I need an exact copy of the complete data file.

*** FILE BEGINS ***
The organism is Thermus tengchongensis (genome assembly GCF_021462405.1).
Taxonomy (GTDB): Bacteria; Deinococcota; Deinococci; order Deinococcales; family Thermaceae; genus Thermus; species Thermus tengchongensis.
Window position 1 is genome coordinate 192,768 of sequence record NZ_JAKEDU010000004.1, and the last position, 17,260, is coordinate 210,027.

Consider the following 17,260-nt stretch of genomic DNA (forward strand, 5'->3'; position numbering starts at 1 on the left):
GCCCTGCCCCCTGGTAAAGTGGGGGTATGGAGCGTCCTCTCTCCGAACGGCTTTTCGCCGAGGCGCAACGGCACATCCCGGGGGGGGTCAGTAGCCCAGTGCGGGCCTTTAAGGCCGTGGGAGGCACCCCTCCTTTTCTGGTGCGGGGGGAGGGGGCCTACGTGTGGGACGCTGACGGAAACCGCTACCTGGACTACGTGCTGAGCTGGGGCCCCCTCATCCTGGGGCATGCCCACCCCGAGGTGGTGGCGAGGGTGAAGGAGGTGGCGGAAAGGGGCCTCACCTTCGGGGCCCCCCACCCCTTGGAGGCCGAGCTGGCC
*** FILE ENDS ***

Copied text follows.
The organism is Thermus tengchongensis (genome assembly GCF_021462405.1).
Taxonomy (GTDB): Bacteria; Deinococcota; Deinococci; order Deinococcales; family Thermaceae; genus Thermus; species Thermus tengchongensis.
Window position 1 is genome coordinate 192,768 of sequence record NZ_JAKEDU010000004.1, and the last position, 17,260, is coordinate 210,027.

Consider the following 17,260-nt stretch of genomic DNA (forward strand, 5'->3'; position numbering starts at 1 on the left):
GCCCTGCCCCCTGGTAAAGTGGGGGTATGGAGCGTCCTCTCTCCGAACGGCTTTTCGCCGAGGCGCAACGGCACATCCCGGGGGGGGTCAGTAGCCCAGTGCGGGCCTTTAAGGCCGTGGGAGGCACCCCTCCTTTTCTGGTGCGGGGGGAGGGGGCCTACGTGTGGGACGCTGACGGAAACCGCTACCTGGACTACGTGCTGAGCTGGGGCCCCCTCATCCTGGGGCATGCCCACCCCGAGGTGGTGGCGAGGGTGAAGGAGGTGGCGGAAAGGGGCCTCACCTTCGGGGCCCCCCACCCCTTGGAGGCCGAGCTGGCC